Racial Agreement on Police Discrimination

White and Blacks are in fact largely in agreement that police do not treat people of different races equally

John Buntin has an engaging piece in New York Times on how to prevent gang members from killing each other. David Kennedy, subject of a collective RBC wonk crush, describes how the long-term, prevalent use of stop-and-frisk tactics in minority neighborhoods has eroded community trust of law enforcement:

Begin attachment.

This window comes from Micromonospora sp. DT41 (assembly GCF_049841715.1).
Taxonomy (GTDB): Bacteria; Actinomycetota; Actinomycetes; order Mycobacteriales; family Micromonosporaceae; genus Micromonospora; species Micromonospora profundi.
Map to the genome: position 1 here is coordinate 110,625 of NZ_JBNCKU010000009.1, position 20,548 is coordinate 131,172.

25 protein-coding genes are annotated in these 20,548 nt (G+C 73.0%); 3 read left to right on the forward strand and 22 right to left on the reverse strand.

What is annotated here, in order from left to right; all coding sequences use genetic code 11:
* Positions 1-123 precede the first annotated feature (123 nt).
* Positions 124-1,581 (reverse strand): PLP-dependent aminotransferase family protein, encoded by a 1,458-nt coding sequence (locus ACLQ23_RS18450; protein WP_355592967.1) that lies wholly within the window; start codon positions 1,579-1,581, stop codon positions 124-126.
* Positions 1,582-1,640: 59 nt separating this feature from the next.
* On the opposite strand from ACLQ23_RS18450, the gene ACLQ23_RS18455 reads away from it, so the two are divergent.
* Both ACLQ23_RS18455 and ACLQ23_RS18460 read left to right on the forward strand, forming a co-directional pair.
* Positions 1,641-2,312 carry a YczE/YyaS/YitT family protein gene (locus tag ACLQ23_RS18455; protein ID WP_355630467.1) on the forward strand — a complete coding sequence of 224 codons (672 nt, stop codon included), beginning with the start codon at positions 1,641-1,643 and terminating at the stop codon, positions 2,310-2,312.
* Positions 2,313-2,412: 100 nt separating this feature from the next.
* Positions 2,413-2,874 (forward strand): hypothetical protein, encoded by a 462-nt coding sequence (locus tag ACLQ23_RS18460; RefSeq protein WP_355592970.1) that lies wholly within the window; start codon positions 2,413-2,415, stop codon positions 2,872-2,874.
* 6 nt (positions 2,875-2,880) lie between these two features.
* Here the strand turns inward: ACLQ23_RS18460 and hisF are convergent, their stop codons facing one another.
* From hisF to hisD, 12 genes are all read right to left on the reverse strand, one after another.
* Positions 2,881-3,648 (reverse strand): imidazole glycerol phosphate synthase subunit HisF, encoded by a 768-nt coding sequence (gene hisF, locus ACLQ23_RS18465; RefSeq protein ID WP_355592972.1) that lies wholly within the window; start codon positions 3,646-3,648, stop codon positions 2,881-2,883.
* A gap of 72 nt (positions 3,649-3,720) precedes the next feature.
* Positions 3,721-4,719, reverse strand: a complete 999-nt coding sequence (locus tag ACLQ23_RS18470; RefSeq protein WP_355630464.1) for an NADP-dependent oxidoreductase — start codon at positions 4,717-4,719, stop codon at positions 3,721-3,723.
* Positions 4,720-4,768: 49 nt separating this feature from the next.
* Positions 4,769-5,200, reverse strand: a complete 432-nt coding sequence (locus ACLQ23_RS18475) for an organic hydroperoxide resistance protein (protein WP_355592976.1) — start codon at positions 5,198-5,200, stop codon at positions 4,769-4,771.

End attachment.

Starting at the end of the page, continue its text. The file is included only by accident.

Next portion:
In high-crime neighborhoods across the country, community cooperation with police investigations has virtually stopped. It’s not simply that residents are afraid of retaliation, Kennedy says. “There is a strong and growing norm in many communities, especially poor black communities, that good people don’t talk to and don’t work with the police,” he says. So even while the sheer number of murders in most cities is dropping, the homicide clearance rate — the proportion of cases solved — is doing the same.

But the otherwise excellent article includes one false note: Continue reading “Racial Agreement on Police Discrimination”